The Sixth Circuit Court of Appeals in Evans-Marshall v. Board of Education of Tipp City Exempted Village School District, held that an Ohio public school teacher does not have a Constitutional right to select books and methods of instruction for use in her classroom without interference from the school board.
The Tipp City School Board hired Shelley Evans-Marshall to teach English and supervise the high school’s literary magazine. Evans-Marshall distributed to her class a list compiled by the American Library Association of the “One Hundred Most Frequently Challenged Books.” She asked her students to pick a book from the list, to investigate the reasons why the book was challenged, and to lead an in-class debate about the book.
At an ensuing school board meeting, approximately 25 parents complained about the curricular choices in the school, including Evans-Marshall’s challenged-book assignment. The next day, Evans-Marshall’s principal called a meeting of the English Department and told Evans-Marshall that she was “on the hot seat.”
Nearly 100 parents and the local news media attended the school board’s next meeting. Again, parents raised particular objections to the materials in Evans-Marshall’s classroom and her teaching methods. Furthermore, a group of parents presented the school board with a 500-signature petition calling for “decency and excellence” in the classroom.
In a subsequent performance evaluation, the building principal critiqued Evans-Marshall's use of materials that "pushed the limits of a community standards.” Evans-Marshall filed a written objection to the performance evaluation and a grievance with the school district. Thereafter, the school board voted unanimously to non-renew Evans-Marshall’s teaching contract. The written reasons for the non renewal included “problems with communication and teamwork.”
In March of 2003, Evans-Marshall filed a civil rights action against the school board, building principal and superintendent. Therein, she claimed the school board retaliated against her “curricular and pedagogical choices”, interfering with her First Amendment right to “select books and methods of instruction for use in the classroom without interference from public officials.”
On appeal to the Sixth Circuit, the court noted that in free speech retaliation cases, it asks three questions:
- Was the individual involved in “constitutionally protected” activity - here activity protected by the free speech clause of the First Amendment?
- Would the employer’s conduct discourage individuals of “ordinary firmness” from continuing to do what they are doing?
- Was the employee’s exercise of constitutionally protected rights “a motivating factor” behind the employer’s conduct?
The court must find in the affirmative on each question for a claimant to prevail on a free-speech retaliation claim.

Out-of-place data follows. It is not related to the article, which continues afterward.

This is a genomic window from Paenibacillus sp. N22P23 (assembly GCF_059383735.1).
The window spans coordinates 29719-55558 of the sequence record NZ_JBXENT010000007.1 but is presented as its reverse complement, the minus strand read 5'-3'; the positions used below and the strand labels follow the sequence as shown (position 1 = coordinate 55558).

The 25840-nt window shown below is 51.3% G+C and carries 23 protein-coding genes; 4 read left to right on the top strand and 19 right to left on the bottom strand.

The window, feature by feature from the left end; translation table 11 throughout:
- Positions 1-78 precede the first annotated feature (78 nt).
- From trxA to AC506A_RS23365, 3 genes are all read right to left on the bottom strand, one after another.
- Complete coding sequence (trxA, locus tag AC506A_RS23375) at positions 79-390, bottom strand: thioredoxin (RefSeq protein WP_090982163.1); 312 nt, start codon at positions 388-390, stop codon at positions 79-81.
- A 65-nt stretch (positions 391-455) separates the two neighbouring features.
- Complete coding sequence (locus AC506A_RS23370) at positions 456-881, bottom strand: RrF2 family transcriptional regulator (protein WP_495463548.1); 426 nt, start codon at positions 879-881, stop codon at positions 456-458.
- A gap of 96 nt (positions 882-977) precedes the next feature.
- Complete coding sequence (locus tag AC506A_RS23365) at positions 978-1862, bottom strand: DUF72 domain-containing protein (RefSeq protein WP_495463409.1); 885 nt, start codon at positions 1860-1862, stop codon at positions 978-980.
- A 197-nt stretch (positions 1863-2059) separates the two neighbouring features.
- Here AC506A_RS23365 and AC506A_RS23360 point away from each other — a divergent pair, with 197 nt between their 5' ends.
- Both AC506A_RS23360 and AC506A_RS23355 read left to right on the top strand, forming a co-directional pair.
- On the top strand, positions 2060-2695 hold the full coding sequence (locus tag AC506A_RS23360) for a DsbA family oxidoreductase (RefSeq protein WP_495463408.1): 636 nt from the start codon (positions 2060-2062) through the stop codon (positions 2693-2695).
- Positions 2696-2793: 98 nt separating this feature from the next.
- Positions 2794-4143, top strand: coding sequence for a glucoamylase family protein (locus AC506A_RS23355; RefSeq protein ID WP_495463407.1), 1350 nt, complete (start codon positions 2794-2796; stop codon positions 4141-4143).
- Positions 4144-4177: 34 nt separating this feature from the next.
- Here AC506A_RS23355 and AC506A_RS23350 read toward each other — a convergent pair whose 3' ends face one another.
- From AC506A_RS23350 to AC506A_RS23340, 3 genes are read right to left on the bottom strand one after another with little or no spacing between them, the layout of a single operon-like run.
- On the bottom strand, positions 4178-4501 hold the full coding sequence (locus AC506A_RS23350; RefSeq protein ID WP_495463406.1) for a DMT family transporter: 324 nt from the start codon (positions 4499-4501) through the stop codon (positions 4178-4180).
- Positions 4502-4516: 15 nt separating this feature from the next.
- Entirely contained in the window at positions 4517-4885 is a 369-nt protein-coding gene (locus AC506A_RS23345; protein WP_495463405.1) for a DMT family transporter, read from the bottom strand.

The Sixth Circuit held that the Evans-Marshall’s curricular speech discussed topics of “public concern” to the community. Furthermore, the Court held that Evans-Marshall’s interest as a citizen to comment upon matters of public concern outweighed the school board’s interest in enforcing curricular standards. The court noted that the school board's position on this matter was compromised by the fact that it had purchased the books at issue and had made them available to teachers as optional text.
The Sixth Circuit noted that before any parents complained about her reading assignments and classroom discussions, Evans-Marshall had never received a negative performance review. Shortly thereafter, she not only received a negative performance review, but her employment contract was "terminated". Thus, the court found that Evans-Marshall had successfully proven that her teaching choices caused the school board to non-renew her contract.
However, the court held that even if Evans-Marshall's discipline was prompted by her curricular and pedagogical choices, the First Amendment does not insulate her from employer discipline. The court reasoned that when a teacher teaches, “the school system does not regulate [that] speech as much as it hires that speech. Expression is a teacher’s stock in trade, the commodity she sells to her employer in exchange for a salary.” Therefore, if the school board hires that speech, it can surely "regulate the content of what is or is not expressed."
The court then noted that ORC 3313.60 vest the board of education for an exempted village school district with the authority to prescribe a curriculum. The court found this statute to be an accountability measure that ensures the citizens of a community have a say over their children's education by giving them control over membership on the board.
Therefore, the Sixth Circuit held that the school board had the authority to non-renew the contract of Evan-Marshall when her "pedagogical attitude and teaching methods do not conform to institutional standards."
This case helps to clarify the United States Supreme Court's 2006 decision in Garcetti v. Ceballos, whereby the Court held that traditional concepts of academic freedom might require the development of some kind of exception for classroom instruction. However, the Garcetti Court declined to address what those exceptions may be. The Evans-Marshall case supports the authority of an Ohio School Board to oversee a teacher's pedagogical and curricular choices.
School boards with a collective bargaining agreement that contains an academic freedom clause may wish to review this clause to ensure it is consistent with the rulings and reasoning found in Evans-Marshall.
Please feel free to contact an attorney in the firm's Education Law Practice Group should you have any questions concerning employee Free Speech rights and Academic Freedom.